Maryland’s Eastern Shore Late Season Geese

Ok, maybe it might have been a better option to sit in a small chilly room surrounded by feathers, tinsel, thread and hooks, and tie flies. But hunting geese on Maryland’s Eastern Shore seemed to me to be the place to be.  And so last Thursday evening my buddy Cronk and I headed down to Chestertown. We left later than we would have liked because of other commitments, but traveling after 9:00 PM around Baltimore and Annapolis does have one thing going for it. There was hardly any traffic.

We got to our motel around midnight and immediately turned in. It seemed like our heads barely hit the pillows before the alarm was going off at 5. The Holiday Inn Express had a “hunters’ breakfast” which was mostly just bagels, cereals and assorted pastries but they did have juice and coffee and we were ready to go. Before going to breakfast I questioned if I should go down in camo. After all, my shirt was a different pattern than my pants and socks. I didn’t want to look like a Hooftie. I had no reason to worry. The breakfast area was crowded with people in camo. A person not in camo was the one who looked out of place.

It was dark in the parking lot as we assembled our gear. Suddenly, moments before our guide arrived, the sky was filled with the chorus of thousands of honking Canadas taking flight. We took that as a good sign. When Johnny showed up we told him about the geese. He was not so excited. He said the geese flying early meant they would not necessarily be flying all day. Oh well.

Full body decoys, some made out of used tires were the first spread we hunted over.

We drove to a field near Galena where we parked the truck. The guide we were to hunt with was out setting up the decoys. As we waited for his return we could hear some birds in the distance. We remained hopeful. When we got to the pit blind frost covered the ground. It was another bad sign. Geese apparently don’t like frosty fields. We got in the blind and waited.

The blinds are about five feet deep with benches and a partial roof. The remainder of the opening is covered with grass and burlap

If one is given to claustrophobia or served in a previous life as a World War I infantryman, a pit blind is not for you. They are a bit cramped, smell like dirt and your view is confined to about twenty degrees of sky – if that – with the top pulled over.  Two hunters, a guide and his Labrador retriever pretty much fill the place up.

A couple of singles came over and Cronk bagged one. I did get to find out that my shotgun does indeed work but those directly overhead shots are still the most difficult for me to manage.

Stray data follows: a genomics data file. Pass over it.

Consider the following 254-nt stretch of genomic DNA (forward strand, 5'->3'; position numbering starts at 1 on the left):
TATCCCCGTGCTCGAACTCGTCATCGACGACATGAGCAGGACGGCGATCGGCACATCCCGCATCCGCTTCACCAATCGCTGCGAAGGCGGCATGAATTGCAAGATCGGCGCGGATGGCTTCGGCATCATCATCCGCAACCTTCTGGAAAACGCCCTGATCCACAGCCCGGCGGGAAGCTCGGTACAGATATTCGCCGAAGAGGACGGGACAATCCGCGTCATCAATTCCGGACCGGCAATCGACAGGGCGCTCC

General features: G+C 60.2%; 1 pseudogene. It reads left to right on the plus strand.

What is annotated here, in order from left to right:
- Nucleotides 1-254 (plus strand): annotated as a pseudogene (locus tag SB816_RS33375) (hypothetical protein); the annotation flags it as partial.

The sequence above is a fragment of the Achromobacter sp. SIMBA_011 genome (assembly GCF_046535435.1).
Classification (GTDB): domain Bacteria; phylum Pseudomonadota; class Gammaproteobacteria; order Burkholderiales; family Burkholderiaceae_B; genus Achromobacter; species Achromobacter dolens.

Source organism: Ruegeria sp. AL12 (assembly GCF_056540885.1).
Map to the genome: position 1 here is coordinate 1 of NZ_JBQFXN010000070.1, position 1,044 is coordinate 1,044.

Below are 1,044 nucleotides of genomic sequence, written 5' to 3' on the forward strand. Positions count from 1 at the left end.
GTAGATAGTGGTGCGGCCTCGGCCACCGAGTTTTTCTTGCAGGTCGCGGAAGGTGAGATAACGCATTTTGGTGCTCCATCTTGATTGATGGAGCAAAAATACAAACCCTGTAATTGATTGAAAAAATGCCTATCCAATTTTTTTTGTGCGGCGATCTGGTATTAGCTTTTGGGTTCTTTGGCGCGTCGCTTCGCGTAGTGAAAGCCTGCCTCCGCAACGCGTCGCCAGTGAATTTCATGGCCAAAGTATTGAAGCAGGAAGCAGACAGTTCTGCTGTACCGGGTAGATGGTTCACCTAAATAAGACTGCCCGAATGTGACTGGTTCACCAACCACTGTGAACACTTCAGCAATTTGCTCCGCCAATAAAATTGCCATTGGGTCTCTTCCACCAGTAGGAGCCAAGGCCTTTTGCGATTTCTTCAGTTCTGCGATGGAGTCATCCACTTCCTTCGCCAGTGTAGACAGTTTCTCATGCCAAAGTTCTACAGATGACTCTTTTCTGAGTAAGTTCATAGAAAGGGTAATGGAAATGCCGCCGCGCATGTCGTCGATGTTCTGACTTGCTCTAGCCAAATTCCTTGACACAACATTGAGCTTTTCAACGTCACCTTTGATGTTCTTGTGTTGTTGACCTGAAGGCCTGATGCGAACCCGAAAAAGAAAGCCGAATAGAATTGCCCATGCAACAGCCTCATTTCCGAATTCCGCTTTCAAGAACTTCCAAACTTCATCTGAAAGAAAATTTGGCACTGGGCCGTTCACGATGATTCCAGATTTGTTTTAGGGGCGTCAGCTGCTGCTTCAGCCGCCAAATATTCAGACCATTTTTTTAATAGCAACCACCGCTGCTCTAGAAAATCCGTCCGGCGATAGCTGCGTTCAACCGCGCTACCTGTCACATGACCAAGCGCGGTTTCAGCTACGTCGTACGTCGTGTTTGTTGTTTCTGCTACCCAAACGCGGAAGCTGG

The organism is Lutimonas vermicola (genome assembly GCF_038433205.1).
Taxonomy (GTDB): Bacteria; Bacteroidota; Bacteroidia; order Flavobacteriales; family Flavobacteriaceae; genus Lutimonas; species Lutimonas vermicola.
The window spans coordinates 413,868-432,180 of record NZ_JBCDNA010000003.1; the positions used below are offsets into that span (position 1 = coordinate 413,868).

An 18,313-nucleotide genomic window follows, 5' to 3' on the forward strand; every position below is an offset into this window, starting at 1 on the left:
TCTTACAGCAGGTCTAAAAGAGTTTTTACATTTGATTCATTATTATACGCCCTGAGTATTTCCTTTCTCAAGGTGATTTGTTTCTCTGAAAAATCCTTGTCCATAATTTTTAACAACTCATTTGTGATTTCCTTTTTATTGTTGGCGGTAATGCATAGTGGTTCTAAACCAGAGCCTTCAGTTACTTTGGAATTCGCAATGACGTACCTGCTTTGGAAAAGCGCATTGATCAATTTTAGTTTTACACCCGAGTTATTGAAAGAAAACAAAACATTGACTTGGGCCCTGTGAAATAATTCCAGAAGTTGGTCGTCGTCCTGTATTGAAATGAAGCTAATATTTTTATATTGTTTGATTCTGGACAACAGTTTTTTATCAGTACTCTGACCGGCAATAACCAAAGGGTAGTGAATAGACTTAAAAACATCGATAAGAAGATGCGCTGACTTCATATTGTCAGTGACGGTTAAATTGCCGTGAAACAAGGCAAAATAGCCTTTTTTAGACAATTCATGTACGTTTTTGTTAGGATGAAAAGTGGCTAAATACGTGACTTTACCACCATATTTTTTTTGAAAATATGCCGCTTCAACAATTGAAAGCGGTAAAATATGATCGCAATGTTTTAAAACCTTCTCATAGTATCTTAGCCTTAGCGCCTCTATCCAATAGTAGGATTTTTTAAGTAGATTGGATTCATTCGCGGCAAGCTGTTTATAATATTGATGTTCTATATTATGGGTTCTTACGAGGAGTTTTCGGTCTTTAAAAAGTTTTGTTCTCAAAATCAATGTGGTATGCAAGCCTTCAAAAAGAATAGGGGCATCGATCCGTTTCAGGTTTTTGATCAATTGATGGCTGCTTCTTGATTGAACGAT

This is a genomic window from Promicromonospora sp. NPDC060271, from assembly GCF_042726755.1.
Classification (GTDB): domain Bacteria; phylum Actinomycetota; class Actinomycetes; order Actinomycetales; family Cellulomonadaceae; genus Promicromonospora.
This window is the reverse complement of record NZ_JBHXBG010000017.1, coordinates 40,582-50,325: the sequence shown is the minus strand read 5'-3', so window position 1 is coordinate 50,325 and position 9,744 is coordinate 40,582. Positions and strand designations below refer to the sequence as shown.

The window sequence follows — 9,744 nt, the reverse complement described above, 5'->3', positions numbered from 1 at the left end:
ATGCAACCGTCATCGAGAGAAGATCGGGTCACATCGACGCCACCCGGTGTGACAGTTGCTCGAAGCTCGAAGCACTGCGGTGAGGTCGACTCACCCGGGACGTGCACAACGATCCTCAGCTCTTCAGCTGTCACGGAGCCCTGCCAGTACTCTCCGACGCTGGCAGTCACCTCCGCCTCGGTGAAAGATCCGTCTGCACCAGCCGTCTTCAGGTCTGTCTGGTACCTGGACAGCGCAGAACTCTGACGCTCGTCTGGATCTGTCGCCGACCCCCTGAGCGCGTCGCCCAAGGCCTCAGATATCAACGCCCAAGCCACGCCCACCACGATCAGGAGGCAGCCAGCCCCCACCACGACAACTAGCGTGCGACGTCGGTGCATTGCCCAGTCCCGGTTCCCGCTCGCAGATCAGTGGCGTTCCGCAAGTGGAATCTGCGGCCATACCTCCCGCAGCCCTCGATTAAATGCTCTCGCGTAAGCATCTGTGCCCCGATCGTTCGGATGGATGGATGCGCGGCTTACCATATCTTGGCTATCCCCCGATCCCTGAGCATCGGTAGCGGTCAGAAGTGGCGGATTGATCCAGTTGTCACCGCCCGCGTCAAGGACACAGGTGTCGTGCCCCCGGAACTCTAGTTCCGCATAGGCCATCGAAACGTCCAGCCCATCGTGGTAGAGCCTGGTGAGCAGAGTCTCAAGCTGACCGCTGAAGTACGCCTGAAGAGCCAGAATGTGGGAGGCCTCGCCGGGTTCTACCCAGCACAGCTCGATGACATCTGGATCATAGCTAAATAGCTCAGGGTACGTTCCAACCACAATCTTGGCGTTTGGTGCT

The temperature warmed and the frost evaporated. Snow geese came over – too high to shoot at and not interested in our Canada dekes – and we saw and heard Canadas piling into “safe fields” more than a half mile away. It is important to note here that Maryland has very strict trespassing laws so any thought of going over there and kicking them up was dashed. Then it began to rain. It was a fine rain, the kind that will soak you through because you think it isn’t raining that hard and then suddenly –You’re wet!

Guide Mike Frey with his dog Trigger after the lab retrieved one of my birds.

At noon we changed blinds and went to another field about a mile away. Again we could see geese flying but they were dropping in on another “safe field”. A few did manage to come over our blind and with some luck I managed to limit out. We gave it up about two; wet, tired and hungry.

On our guide’s suggestion we took the birds to Alexander’s Processing, located north of Galena. Shirley met us at the door and quickly breasted out the birds. I think she can do three birds in the time it would take me to do half a bird. But then again she told us she has 53 years of experience.

The area around Chestertown is the epitome of the Eastern Shore. The area pretty much seems to depend on a great deal of its income coming from the Chesapeake Bay. Businesses of all sorts from marinas, to guide services to restaurants and hotels depend on people coming to the bay. January is not the height of tourist season though, and the first two highly recommended restaurants we tried for dinner were closed. We finally found Ford’s in Rock Hall. It’s a stainless steel and Formica kind of place but the food was excellent and the prices are very reasonable.

Cronk with his goose on Saturday in the fog.

Saturday morning again found us in the parking lot in the dark waiting for our guide. We hunted a different area where the day before birds had piled into the dekes at first light. That morning it was foggy. Though we could hear birds on the Chester River, when they flew it wasn’t toward us. A group of six came in from the back side and Cronk took one that promptly fell and destroyed a cardboard silhouette decoy. It was the gander’s last act of revenge. Other than some ducks that came out of the fog in an instant and were gone before we could get the guns up, that was the excitement.

Other commitments required us to hunt only until noon. I don’t think we missed much as the thick fog hung around all day and most of the way home.

But it was a good hunt. We had fun. We got some birds, and met some interesting people. It was certainly different than sitting in a small room surrounded by feathers and tinsel and hooks.

We booked with B & J Guide Service out of Chestertown, Maryland. This was my second hunt with them and I would highly recommend them.

Pennsylvania Rivers Conservation & Fly Fishing Youth Camp


Oldest and Original Trout Unlimited Camp

Changes to the Library